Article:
The Milwaukee Brewers open a homestand Friday night with a special occasion: They’re welcoming back Corey Hart with a one-day contract, retirement ceremony and induction into the team’s Wall Of Honor outside Miller Park. Hart played parts of nine seasons as a Brewer and is one of the organization’s top 15 players of all time in terms of home runs (11th most), runs scored (11th), hits (14th), runs batted in (14th), stolen bases (14th) and games played (15th). He also appeared in two All-Star Games and easily clears the Brewers’ established criteria of 2000 plate appearances for hitters that’s necessary to earn a place on the wall. His plaque will become just the second added to the area outside Miller Park’s left field entrance since it was established in 2014 (joining TV analyst Bill Schroeder, who was inducted in 2015).
As is the way of the internet, however, conversation around this event quickly shifted from a celebration of Hart’s career in Milwaukee to a rehashing of all the things Brewers fans didn’t or still don’t like about the streaky slugger. Let’s take a look at some of the reasons that not everyone “Harts” Corey.
Cold streaks at the worst possible times
Hart’s best major league season came in 2007, his first as a full-time major leaguer and the Brewers’ first over-.500 season in 15 years. He followed that up with his first All-Star selection in 2008, before a dreadful dip in second half production that coincided with his team’s first postseason run in 26 years.
Hart limped into that All-Star Game in the midst of a two-for-20 slump and proceeded to carry that lack of momentum through the rest of the season. He was batting .299 with a .337 on-base percentage and .515 slugging on July 7, 2008, but hit just .230/.255/.391 over his final 69 regular season games, eventually finishing the year with a brutal .300 on-base percentage. Interim manager Dale Sveum still started Hart in right field in all four NLDS games, including one where he came to the plate following a bases loaded walk in the first inning, swung at the first pitch and grounded weakly to the pitcher to start a 1-2-3 double play. The Brewers went on to lose that game 5-2 and it’s possible that first inning at-bat remains Hart’s defining moment.
Too honest for his own good
During that same slump in 2008, Hart made the first of several ill-advised comments to the media. After a homestand in which the Brewers lost seven of 10 games and put a serious dent in their playoff hopes, Hart told reporters that he and his teammates were “looser on the road” because of fans booing their poor performances at home. Hart made those comments on September 11, 2008, the first day of what would be a decidedly-not-loose 2-8 road trip.
A couple years later, Hart made headlines in spring training when he revealed that he had been playing with less than 20/20 vision in 2009 but “didn’t think it was that big of a deal.” He was later fitted for goggles to correct his vision…but didn’t wear them.
Early in 2012, Hart made headlines again following longtime teammate Prince Fielder’s departure for Detroit as a free agent. When asked about losing Fielder as a clubhouse leader, Hart made comments that could have been construed as critical of Fielder’s value in that role.
Over his time in Milwaukee, Hart developed a reputation as a favorite of the local media because he was honest and could sometimes be counted upon to say the things many of his teammates were also thinking but knew better than to say publicly. Hart’s straightforward answers may have been a good thing for the local scribes, but they weren’t always a positive for his public perception.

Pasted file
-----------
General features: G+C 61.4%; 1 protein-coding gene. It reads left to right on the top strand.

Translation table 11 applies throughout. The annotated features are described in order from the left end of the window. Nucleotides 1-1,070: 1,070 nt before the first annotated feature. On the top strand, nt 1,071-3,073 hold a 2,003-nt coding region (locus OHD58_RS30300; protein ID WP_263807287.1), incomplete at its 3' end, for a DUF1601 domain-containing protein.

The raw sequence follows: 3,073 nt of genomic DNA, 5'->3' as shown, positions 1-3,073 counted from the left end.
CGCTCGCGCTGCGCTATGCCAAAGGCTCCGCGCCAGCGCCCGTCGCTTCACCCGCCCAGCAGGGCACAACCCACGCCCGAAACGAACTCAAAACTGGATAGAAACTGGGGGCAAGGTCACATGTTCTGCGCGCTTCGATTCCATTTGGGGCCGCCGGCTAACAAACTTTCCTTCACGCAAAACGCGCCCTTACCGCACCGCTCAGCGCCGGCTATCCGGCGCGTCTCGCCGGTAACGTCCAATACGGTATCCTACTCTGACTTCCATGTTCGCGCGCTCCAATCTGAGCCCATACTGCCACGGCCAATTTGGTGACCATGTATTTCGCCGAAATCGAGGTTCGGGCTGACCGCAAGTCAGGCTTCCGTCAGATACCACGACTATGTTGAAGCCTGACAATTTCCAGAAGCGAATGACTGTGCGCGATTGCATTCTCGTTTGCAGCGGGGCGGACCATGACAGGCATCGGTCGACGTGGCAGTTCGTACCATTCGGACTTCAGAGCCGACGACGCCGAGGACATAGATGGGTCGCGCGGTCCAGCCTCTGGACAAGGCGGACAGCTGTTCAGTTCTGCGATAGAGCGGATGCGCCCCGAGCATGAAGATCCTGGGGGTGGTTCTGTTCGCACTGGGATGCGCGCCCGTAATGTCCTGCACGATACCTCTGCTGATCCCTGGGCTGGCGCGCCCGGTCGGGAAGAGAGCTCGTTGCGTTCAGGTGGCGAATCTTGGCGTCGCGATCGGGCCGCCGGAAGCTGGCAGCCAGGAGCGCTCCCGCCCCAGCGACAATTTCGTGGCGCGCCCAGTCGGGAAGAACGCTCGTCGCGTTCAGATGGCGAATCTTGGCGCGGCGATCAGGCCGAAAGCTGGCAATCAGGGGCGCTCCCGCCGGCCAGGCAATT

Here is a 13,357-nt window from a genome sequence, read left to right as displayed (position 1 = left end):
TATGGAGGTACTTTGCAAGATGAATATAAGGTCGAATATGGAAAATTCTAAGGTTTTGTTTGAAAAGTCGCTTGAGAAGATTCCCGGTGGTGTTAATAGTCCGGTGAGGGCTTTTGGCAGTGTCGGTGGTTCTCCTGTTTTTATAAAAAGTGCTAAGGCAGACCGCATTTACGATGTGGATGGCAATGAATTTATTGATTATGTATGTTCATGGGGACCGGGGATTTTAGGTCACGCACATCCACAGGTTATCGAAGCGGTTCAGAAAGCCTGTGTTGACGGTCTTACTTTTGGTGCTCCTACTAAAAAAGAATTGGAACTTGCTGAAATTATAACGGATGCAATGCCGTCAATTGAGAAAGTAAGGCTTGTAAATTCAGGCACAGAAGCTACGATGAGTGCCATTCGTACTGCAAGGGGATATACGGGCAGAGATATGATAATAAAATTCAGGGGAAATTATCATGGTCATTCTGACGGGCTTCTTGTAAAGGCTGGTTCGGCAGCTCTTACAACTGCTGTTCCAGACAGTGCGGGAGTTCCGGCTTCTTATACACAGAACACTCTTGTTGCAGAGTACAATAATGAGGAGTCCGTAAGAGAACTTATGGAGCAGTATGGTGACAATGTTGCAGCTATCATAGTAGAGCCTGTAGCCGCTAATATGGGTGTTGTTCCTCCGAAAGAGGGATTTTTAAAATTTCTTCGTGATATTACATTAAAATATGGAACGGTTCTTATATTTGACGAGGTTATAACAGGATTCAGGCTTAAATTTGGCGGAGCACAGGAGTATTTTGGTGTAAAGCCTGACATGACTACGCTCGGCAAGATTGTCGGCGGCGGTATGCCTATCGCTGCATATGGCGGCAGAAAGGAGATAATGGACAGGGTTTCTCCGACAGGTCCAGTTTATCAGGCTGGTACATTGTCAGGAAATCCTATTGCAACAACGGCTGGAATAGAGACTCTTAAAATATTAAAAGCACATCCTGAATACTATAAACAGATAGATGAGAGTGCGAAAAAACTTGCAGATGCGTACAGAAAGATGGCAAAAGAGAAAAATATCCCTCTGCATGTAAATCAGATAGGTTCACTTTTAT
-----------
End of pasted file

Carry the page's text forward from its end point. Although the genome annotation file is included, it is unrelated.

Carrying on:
A reputation for bad swings
FanGraphs statistics suggest Hart was about league average in O-Swing% (the percentage of pitches outside of the strike zone that a batter swings at) for most of his Brewers tenure, with the exception of the aforementioned 2008 season, where he swung at roughly a third of all pitches out of the zone, as compared to a sub-25 percent league average. That reputation for taking bad hacks at pitches he had no chance of reaching followed him throughout his time in Milwaukee, and both Seattle and Pittsburgh thereafter.
The first base debacle of 2013
Hart’s public comments created a challenge again in 2013, when injury issues stemming from his offseason workouts led to knee surgery that caused him to open the season on the disabled list. After initially telling the media that he was a fast healer and expected to be back in May, Hart ended up pushing that timetable back a couple of times before eventually missing the entire season and leaving the Brewers with virtually nonexistent production at first base. The regulars who took his place at the position included veteran journeyman middle infielders Yuniesky Betancourt and Alex Gonzalez, as well as high-strikeout slugger Juan Francisco. The group combined to hit just .206 with a .250 on-base and .370 slugging. At one point in late June, Brewers first basemen were very nearly being outhit by Brewers pitchers. The Brewers’ inability to replace Hart wasn’t Hart’s fault, of course, but the May prognosis he issued publicly certainly didn’t exactly help propel a search for a capable replacement.
Hart’s contract with the Brewers expired following the season and he returned to baseball activity with the Mariners. In Seattle, he was primarily a designated hitter in 2014 and never regained his previous levels of productivity. Today, four seasons after his departure and five since he last played in a Milwaukee uniform, the Brewers organization, media, and fans will come together to honor Corey Hart for his career with the Brew Crew. All things considered, it featured much more good than bad. It wasn’t all good, though. Unfortunately, some of the unsavory aspects are what many fans will remember most.